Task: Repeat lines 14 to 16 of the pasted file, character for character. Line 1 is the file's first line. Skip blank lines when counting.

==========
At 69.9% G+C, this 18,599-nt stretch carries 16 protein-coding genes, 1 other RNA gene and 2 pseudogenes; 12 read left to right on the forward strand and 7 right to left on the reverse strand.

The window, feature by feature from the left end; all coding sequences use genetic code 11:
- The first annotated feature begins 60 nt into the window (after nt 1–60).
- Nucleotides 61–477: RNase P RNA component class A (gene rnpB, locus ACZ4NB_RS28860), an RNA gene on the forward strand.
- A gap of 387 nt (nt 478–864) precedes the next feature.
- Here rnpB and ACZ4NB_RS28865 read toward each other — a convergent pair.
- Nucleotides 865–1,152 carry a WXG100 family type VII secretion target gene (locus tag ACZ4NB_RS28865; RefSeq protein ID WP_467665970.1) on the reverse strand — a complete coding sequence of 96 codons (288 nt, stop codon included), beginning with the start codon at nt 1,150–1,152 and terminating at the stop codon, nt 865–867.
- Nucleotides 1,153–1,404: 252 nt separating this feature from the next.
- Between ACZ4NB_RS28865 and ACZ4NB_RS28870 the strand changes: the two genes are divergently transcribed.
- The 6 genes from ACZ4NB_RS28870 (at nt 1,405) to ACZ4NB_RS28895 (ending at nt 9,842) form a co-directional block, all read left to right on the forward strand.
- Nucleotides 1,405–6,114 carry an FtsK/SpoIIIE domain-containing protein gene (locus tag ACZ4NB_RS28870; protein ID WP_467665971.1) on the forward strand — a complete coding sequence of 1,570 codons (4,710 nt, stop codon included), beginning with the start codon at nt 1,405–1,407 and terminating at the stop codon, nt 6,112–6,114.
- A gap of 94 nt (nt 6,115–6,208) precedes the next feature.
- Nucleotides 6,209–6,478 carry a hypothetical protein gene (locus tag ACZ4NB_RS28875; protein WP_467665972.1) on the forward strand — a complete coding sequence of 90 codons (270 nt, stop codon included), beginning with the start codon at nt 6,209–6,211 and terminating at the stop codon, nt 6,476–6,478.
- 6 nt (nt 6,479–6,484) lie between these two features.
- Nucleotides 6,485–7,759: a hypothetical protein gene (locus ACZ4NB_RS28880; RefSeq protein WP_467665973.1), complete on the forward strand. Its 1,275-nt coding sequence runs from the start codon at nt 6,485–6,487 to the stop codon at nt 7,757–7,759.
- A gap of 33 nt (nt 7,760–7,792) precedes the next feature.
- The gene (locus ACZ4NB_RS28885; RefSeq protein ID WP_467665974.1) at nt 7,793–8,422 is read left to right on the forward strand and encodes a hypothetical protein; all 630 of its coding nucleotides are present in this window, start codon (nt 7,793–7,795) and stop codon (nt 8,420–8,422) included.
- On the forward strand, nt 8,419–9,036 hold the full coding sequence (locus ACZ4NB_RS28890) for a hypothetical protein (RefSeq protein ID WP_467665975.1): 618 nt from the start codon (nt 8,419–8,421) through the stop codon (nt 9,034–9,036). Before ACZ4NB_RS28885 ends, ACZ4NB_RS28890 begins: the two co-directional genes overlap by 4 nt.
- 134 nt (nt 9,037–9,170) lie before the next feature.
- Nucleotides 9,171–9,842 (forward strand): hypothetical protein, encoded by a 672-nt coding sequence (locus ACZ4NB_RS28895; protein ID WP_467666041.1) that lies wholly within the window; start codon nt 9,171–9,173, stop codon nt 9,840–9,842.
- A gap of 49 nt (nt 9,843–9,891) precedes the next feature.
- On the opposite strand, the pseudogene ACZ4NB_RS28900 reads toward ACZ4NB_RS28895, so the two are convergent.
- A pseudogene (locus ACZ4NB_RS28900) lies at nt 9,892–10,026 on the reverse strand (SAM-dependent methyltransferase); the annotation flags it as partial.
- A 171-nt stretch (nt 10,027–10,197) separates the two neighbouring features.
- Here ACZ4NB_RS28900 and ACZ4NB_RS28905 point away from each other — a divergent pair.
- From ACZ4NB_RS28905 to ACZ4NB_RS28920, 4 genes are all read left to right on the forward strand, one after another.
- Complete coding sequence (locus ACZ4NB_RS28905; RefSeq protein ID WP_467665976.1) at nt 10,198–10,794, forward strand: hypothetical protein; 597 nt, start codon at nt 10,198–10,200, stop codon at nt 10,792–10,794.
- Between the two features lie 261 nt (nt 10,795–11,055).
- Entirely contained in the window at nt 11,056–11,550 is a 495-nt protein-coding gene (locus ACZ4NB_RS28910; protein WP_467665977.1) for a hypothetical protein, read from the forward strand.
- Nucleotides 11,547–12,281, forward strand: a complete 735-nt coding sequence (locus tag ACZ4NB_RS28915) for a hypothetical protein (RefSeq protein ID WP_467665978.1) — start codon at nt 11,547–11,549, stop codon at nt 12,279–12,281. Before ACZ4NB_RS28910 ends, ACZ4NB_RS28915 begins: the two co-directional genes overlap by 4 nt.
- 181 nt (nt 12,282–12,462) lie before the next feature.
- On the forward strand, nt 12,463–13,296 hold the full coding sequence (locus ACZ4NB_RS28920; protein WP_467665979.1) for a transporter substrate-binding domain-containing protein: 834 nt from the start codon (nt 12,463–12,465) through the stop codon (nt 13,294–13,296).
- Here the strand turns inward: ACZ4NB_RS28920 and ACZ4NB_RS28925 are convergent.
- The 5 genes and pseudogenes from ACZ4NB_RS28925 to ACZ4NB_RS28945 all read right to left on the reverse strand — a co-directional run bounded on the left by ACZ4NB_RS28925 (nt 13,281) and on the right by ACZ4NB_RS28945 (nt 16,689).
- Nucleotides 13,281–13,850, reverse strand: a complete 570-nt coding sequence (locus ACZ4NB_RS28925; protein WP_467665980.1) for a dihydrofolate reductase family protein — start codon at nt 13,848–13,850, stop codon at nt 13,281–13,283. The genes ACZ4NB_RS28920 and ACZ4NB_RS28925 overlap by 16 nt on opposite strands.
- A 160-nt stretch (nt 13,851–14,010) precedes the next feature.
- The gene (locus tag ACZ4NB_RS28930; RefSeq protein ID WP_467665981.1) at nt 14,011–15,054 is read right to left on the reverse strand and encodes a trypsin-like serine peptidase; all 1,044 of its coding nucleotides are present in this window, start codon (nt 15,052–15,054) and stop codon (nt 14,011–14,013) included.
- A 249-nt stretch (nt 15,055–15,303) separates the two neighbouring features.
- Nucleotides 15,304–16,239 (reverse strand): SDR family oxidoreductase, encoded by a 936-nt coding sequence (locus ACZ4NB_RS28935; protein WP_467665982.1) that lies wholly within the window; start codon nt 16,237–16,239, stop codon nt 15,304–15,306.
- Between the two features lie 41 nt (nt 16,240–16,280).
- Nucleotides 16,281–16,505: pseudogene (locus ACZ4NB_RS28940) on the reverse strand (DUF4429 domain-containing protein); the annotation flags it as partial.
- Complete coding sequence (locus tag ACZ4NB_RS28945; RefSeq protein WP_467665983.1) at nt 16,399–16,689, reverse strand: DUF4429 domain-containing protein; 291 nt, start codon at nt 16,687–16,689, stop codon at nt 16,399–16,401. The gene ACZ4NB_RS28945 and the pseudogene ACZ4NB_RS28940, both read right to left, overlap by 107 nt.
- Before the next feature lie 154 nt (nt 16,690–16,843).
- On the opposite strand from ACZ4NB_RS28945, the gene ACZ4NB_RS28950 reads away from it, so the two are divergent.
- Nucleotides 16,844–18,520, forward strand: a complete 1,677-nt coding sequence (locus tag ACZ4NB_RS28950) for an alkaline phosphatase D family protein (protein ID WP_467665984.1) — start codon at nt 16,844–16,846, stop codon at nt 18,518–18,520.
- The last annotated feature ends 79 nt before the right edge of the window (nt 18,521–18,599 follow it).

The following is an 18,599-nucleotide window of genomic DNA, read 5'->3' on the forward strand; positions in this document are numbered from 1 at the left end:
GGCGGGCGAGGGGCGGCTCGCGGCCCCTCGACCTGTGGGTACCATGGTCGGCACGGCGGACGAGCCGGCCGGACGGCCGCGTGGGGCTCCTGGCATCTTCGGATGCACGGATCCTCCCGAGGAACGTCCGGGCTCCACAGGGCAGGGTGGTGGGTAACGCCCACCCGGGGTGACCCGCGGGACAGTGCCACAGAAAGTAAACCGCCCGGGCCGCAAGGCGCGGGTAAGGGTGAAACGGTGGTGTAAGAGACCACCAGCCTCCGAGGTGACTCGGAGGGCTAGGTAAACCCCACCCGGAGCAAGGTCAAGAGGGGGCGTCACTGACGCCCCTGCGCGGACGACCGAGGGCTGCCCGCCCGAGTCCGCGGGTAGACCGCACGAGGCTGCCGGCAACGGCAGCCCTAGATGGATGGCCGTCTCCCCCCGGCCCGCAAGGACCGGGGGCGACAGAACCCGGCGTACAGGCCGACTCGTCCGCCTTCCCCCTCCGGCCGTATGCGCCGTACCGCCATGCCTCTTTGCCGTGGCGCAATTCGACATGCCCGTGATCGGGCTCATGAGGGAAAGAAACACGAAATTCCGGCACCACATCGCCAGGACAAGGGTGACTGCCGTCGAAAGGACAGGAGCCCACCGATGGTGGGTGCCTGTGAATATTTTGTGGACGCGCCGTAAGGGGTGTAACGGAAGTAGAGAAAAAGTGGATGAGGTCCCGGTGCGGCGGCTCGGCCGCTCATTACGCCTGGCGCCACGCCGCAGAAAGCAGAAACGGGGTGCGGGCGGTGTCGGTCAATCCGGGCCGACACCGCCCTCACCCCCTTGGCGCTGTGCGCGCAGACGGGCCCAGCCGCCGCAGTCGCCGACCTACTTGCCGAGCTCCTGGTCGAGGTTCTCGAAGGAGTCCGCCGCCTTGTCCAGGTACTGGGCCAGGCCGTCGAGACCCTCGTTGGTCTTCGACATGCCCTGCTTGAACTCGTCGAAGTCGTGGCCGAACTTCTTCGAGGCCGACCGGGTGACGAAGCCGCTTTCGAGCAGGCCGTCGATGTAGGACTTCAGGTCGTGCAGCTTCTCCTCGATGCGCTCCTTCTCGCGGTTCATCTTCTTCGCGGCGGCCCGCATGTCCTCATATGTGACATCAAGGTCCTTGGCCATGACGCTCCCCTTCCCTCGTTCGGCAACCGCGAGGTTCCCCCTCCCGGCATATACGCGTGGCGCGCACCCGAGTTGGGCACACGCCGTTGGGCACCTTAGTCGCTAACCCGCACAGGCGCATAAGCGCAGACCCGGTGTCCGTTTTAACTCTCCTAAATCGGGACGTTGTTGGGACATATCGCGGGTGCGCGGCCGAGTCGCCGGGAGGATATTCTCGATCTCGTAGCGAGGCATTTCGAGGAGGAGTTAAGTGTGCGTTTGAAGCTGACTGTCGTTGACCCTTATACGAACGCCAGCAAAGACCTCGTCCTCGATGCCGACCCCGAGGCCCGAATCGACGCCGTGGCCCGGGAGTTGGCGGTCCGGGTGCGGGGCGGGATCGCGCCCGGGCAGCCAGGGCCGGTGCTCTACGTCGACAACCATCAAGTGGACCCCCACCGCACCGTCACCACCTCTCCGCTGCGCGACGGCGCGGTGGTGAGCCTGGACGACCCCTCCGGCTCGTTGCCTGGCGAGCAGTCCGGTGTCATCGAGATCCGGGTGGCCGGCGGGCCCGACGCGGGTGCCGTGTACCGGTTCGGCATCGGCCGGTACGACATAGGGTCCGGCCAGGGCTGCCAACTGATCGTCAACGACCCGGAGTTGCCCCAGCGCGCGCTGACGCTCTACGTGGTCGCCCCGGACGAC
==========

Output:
- 6 nt (nt 6,479–6,484) lie between these two features.
- Nucleotides 6,485–7,759: a hypothetical protein gene (locus ACZ4NB_RS28880; RefSeq protein WP_467665973.1), complete on the forward strand. Its 1,275-nt coding sequence runs from the start codon at nt 6,485–6,487 to the stop codon at nt 7,757–7,759.
- A gap of 33 nt (nt 7,760–7,792) precedes the next feature.